Regardless of how one interprets the Genesis account of the creation of Adam, one thing is certain: unless there arose multiple human males at exactly the same time, there was a literal first man. If we use a hundred-yard dash as an analogy, there was either one man who won the race or there was a tie for first. Since we have men now, we know that the race was completed – but was there a clear single victor or a tie for first?
If for the sake of argument we accept evolution as being true, the idea that multiple human males evolved from non-human to human at exactly the same time, not even separated by a nanosecond, is highly improbable. So improbable, in fact, that the burden of proof unquestionably falls on the person who should want to oppose a literal first man. Therefore, in the absence of evidence that would cause us to accept the proposition that multiple human males evolved at exactly the same time, what the Bible says about the matter agrees with the soundest conclusion of science – there was a literal first man. And we can apply the same logic to women and conclude there was a literal first woman.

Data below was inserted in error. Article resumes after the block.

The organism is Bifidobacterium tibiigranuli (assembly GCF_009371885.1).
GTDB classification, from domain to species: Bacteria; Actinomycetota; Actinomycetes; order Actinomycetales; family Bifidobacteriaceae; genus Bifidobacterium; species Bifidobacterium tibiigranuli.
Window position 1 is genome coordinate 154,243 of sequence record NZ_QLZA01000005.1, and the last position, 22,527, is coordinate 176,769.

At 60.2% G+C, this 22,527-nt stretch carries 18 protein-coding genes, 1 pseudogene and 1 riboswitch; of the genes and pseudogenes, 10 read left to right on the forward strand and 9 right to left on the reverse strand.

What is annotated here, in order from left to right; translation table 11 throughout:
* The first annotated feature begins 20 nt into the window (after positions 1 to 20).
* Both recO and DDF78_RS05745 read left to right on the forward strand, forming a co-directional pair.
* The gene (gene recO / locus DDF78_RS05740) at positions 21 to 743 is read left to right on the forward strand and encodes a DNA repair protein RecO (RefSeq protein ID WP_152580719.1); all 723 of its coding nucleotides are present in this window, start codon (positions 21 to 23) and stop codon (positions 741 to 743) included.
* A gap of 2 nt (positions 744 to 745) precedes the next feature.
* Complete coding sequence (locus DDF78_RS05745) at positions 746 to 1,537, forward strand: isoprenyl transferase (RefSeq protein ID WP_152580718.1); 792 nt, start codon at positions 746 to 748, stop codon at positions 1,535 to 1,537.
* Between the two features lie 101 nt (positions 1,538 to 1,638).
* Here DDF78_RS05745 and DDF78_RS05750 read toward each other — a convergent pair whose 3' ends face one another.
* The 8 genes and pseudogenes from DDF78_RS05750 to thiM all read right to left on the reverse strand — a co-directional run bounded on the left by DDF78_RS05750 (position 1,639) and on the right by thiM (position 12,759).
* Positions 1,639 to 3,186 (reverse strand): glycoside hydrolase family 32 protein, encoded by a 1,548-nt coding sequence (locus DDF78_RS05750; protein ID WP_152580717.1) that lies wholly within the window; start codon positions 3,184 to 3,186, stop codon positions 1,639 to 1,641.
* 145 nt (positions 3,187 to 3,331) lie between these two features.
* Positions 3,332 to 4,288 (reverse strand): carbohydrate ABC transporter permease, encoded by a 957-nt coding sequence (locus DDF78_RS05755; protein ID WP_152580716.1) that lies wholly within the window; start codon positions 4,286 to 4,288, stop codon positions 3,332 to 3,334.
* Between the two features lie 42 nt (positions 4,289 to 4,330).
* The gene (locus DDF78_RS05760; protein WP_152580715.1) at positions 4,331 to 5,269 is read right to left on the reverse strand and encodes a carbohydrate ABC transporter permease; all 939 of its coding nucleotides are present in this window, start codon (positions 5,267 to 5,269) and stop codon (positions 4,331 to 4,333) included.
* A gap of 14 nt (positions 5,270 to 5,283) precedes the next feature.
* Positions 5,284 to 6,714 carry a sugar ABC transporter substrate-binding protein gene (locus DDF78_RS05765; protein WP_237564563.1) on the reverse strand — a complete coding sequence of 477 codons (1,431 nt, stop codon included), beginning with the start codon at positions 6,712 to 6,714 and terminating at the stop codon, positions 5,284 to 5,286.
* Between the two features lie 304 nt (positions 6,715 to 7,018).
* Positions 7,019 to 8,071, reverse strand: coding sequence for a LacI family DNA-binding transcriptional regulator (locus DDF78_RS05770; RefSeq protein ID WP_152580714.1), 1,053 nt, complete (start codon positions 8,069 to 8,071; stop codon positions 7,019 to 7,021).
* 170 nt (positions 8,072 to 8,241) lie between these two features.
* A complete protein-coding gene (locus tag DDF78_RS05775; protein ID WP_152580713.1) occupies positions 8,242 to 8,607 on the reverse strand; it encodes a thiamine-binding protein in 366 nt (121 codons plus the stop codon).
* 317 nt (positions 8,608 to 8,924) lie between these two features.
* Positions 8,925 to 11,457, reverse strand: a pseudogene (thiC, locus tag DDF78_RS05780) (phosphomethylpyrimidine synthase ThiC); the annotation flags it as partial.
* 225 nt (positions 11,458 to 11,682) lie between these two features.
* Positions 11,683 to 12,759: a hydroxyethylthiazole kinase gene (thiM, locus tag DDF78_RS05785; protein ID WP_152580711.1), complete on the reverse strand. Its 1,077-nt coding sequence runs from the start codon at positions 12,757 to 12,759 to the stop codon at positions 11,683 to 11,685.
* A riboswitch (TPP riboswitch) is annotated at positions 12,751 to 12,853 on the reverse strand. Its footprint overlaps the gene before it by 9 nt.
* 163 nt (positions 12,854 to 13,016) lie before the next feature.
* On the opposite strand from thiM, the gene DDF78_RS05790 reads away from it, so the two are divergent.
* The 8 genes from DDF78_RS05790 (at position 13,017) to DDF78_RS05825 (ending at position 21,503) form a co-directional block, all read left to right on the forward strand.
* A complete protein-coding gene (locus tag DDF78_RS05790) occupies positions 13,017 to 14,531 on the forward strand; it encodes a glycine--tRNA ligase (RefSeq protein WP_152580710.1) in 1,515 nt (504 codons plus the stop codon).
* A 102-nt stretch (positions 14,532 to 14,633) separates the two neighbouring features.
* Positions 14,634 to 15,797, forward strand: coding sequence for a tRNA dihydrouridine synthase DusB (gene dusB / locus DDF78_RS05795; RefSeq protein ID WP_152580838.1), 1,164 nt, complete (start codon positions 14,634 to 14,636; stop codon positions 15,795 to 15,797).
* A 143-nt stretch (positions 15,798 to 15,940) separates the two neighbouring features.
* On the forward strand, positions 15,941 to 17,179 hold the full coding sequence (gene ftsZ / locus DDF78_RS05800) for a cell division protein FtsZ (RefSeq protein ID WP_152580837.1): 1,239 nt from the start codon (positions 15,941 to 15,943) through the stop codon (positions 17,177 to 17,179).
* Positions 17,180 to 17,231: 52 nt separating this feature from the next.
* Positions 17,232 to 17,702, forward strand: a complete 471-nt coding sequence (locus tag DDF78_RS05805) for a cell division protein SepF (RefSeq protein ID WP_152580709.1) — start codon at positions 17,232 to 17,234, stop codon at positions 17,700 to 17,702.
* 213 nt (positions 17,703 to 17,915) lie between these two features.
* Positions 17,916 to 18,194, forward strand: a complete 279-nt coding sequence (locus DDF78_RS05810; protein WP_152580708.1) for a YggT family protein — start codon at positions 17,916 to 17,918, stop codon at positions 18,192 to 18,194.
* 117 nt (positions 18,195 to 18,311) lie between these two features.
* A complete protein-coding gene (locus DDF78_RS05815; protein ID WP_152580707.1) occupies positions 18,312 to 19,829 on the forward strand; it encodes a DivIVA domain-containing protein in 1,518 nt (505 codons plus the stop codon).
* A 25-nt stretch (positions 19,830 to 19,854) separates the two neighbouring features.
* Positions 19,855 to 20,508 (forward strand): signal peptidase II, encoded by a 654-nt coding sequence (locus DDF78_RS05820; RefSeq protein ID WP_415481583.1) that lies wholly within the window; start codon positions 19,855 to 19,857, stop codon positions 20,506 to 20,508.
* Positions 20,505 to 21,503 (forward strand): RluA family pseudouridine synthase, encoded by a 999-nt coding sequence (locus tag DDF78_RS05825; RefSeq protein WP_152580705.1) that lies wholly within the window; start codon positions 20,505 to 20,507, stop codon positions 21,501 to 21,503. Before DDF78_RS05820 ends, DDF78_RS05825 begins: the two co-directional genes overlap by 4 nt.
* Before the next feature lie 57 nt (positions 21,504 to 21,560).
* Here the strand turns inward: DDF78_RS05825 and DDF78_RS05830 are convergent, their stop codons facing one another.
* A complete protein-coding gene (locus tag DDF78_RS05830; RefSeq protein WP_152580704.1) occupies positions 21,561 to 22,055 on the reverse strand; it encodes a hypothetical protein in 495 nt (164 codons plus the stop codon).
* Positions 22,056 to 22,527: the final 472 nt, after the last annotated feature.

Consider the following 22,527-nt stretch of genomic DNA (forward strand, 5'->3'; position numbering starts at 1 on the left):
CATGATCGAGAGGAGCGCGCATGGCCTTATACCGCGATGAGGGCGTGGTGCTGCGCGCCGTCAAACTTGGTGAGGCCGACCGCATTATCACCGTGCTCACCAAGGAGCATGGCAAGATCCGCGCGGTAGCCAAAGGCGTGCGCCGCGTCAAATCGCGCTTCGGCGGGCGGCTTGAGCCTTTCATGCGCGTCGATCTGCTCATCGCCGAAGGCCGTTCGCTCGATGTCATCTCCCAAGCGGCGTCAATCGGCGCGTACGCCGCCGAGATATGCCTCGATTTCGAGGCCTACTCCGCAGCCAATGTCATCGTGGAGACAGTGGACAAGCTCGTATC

So in this simplest formulation of the argument – if all we mean by Adam and Eve is that there was a man and a woman who were the first of a sequence of men and women – the Bible and evolutionary science agree that there was a literal Adam and a literal Eve. But this is where the agreement ends. For sure, the crux of the debate is not about whether there was a literal first man and a literal first woman. The crux of the debate is about whether the Bible accurately describes the details of the first man and first woman.